Town liable for trespass, demolishing property due to deficient notice: NL Court of Appeal

Right to appeal must be included in notice; subsequent notice does not retroactively authorize entry

Town liable for trespass, demolishing property due to deficient notice: NL Court of Appeal

The Newfoundland and Labrador Court of Appeal of has ruled that a town’s actions to demolish property was invalid because the notice it issued was non-complaint with legislation.

In Janes v. Embree (Town), 2022 NLCA 36, the Embree, NL, town council received complaints about property owned by Nelson Janes. On April 10, 2013, the town issued an order pursuant to s. 404 of the Municipalities Act, 1999, SNL 1999, c. M-24, ordering Janes to performremedial work on the property, such as repairing buildings and removing debris. The order did not mention any right to appeal.

Demolition of the property began in July 2013. Janes advised the town that it acted in an unlawful manner since it failed to comply with the statutory provisions of the Act. In August 2013, the town wrote to Janes advising him of his right to appeal, but by then the town had already entered and destroyed a considerable amount of the property.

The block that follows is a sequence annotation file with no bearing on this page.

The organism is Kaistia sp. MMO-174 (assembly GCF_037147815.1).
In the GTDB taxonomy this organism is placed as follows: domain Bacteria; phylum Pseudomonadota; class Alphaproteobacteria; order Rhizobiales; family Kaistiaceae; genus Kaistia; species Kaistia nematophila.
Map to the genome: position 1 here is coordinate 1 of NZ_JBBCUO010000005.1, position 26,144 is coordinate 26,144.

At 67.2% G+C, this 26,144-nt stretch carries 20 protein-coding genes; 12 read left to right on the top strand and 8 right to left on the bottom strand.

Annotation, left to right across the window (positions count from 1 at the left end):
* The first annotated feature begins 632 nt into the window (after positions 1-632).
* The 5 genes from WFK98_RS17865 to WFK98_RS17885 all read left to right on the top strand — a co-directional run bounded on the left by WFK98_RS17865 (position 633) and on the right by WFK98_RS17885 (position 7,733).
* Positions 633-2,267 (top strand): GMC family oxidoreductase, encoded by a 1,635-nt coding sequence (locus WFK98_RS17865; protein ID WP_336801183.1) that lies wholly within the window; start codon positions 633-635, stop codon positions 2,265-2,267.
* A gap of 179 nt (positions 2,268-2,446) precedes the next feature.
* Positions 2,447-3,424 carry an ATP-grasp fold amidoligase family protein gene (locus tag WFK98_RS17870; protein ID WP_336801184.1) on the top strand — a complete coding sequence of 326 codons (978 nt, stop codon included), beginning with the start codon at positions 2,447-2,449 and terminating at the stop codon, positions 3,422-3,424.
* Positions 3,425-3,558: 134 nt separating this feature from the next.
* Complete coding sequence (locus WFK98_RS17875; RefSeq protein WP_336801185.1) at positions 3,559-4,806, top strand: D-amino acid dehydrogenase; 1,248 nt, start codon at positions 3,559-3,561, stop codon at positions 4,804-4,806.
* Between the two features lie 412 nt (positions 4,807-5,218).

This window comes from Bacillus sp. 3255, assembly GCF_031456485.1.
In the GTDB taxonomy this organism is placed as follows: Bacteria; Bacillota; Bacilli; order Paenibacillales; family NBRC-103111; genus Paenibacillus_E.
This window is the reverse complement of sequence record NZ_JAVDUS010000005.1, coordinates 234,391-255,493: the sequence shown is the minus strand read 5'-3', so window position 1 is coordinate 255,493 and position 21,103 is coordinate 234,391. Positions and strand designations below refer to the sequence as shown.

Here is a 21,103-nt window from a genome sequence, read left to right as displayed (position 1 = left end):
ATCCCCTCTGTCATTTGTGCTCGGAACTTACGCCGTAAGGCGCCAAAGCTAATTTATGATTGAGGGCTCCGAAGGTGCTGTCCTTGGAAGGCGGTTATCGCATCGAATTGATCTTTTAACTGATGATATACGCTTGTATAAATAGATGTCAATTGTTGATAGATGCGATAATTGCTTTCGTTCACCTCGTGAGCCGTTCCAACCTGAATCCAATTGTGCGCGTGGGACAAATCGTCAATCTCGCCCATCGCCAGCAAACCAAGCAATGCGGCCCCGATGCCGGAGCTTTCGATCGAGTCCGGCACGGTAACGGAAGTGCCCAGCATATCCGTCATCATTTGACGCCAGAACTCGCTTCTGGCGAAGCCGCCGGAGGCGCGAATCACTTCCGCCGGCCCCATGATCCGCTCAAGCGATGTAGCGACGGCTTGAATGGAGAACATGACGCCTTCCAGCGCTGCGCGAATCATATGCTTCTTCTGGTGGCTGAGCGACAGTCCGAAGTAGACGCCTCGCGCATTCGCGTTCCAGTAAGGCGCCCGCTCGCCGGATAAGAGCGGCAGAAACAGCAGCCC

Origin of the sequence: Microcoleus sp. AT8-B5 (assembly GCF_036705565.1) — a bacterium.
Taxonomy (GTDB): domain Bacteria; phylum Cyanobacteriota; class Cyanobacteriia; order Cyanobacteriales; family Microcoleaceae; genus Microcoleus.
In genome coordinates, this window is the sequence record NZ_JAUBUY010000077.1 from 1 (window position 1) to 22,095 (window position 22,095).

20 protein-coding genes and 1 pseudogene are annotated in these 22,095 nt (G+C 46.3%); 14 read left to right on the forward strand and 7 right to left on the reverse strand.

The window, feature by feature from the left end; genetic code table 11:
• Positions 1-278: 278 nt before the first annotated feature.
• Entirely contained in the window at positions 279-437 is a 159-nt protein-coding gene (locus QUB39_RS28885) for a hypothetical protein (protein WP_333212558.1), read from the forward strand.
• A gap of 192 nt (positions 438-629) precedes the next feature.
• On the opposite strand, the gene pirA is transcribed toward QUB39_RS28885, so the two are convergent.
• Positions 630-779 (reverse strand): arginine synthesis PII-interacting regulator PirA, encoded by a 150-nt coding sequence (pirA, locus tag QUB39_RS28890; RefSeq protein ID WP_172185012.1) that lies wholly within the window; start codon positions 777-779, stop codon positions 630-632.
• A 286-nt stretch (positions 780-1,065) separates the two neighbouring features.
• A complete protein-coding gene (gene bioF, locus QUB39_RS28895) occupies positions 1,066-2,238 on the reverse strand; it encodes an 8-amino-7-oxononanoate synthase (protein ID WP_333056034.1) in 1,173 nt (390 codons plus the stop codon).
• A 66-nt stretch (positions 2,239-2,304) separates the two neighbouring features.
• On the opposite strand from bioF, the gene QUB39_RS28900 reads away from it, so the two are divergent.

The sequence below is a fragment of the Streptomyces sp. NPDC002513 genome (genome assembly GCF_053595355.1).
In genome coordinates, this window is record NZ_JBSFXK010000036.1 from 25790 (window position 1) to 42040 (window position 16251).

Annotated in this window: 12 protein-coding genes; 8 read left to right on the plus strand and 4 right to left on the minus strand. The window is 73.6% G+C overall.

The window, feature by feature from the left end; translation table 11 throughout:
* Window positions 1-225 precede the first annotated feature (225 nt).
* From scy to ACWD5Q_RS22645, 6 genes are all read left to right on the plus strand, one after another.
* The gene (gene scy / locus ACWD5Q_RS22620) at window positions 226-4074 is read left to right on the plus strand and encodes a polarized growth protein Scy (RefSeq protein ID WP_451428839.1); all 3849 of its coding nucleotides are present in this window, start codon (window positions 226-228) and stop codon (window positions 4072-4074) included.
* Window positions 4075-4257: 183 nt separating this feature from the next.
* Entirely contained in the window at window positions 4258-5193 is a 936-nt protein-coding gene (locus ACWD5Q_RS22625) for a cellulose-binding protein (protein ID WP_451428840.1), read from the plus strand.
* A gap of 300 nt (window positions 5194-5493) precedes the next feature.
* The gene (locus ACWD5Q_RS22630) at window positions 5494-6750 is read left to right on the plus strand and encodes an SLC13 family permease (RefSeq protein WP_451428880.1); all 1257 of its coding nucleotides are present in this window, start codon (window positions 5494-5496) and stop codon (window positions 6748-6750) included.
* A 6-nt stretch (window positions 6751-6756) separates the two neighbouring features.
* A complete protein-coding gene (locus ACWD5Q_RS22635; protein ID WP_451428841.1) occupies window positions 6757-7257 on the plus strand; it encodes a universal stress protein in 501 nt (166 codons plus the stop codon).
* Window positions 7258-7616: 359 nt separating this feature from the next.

In July 2014, James sued the town for damages for trespass and the town applied to have the matter determined by summary trial. The judge ruled that while the notice did not conform to s. 404 of the Act, the town’s actions were still authorized under s. 178.

The issues to be decided on appeal were whether the judge erred in deciding on an issue not identified for summary trial, which was s. 178, and whether the town’s actions were indeed invalid.

The appellate court ruled that the judge overstepped the parameters of the analysis by incorporating something not properly before the court.

“It was an error to step outside the parameters of the issues that were defined by the pleadings and set to be determined by means of the summary trial,” said the court.

Nevertheless, the appellate court agreed with the trial judge that the town’s actions were invalid because they did not comply with s.n 404, whichrequires that information on the right to appeal must be included in the notice, as indicated by its use of the word “shall.”

Further, the appellate court ruled that the subsequent notice in August 2013 did not retroact to the April notice, since by then, the town had already entered and caused damage to the property. Thus, the town was liable for the damage caused by its unauthorized actions.

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